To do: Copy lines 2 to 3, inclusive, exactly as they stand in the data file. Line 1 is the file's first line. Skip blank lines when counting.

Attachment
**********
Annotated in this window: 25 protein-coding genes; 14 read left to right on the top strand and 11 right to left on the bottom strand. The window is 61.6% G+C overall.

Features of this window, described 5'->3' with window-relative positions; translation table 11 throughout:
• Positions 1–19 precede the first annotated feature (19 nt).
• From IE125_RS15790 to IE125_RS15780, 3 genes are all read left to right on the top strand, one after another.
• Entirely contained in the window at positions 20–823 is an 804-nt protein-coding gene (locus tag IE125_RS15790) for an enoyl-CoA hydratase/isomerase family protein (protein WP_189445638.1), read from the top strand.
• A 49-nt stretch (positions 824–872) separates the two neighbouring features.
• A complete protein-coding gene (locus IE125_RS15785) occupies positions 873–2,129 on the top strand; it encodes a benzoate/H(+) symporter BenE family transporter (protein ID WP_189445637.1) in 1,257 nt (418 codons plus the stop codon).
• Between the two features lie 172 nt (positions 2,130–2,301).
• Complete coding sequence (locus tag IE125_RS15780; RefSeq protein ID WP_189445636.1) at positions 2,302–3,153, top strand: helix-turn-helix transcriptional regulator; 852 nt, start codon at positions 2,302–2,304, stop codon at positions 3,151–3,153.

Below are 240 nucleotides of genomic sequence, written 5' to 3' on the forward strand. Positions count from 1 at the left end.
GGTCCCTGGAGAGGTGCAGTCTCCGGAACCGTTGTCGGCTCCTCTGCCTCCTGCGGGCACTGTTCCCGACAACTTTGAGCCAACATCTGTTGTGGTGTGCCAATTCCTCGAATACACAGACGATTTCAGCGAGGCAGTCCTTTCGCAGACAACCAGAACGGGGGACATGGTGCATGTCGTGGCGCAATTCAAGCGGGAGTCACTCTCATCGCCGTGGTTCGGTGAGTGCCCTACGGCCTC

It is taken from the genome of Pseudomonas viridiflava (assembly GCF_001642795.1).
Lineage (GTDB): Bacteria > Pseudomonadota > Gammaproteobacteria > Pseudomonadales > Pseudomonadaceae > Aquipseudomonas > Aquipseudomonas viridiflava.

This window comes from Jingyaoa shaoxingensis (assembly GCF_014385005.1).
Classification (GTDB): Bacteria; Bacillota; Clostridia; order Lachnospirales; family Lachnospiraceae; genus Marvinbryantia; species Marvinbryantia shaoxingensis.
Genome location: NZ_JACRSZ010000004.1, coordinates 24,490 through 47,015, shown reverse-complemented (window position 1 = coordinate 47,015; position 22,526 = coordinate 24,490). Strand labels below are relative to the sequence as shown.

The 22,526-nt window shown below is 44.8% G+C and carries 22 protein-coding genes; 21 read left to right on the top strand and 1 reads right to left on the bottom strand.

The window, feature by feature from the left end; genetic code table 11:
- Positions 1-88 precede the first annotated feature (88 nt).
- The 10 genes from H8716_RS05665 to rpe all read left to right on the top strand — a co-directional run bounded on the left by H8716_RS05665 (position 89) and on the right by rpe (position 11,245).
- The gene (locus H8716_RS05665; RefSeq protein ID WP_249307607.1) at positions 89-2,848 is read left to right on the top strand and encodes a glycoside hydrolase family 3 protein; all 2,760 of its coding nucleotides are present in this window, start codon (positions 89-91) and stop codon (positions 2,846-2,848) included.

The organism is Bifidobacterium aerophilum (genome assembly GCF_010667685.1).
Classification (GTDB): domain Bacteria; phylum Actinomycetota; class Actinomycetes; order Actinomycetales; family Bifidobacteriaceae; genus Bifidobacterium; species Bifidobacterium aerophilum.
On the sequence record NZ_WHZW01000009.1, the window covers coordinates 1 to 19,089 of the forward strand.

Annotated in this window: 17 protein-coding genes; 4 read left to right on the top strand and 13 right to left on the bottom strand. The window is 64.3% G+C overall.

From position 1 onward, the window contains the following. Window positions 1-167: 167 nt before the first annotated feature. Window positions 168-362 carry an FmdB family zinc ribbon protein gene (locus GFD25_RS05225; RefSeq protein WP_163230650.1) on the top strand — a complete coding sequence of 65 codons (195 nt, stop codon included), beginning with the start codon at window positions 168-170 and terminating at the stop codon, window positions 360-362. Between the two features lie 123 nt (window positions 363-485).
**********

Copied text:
Features of this window, described 5'->3' with window-relative positions; translation table 11 throughout:
• Positions 1–19 precede the first annotated feature (19 nt).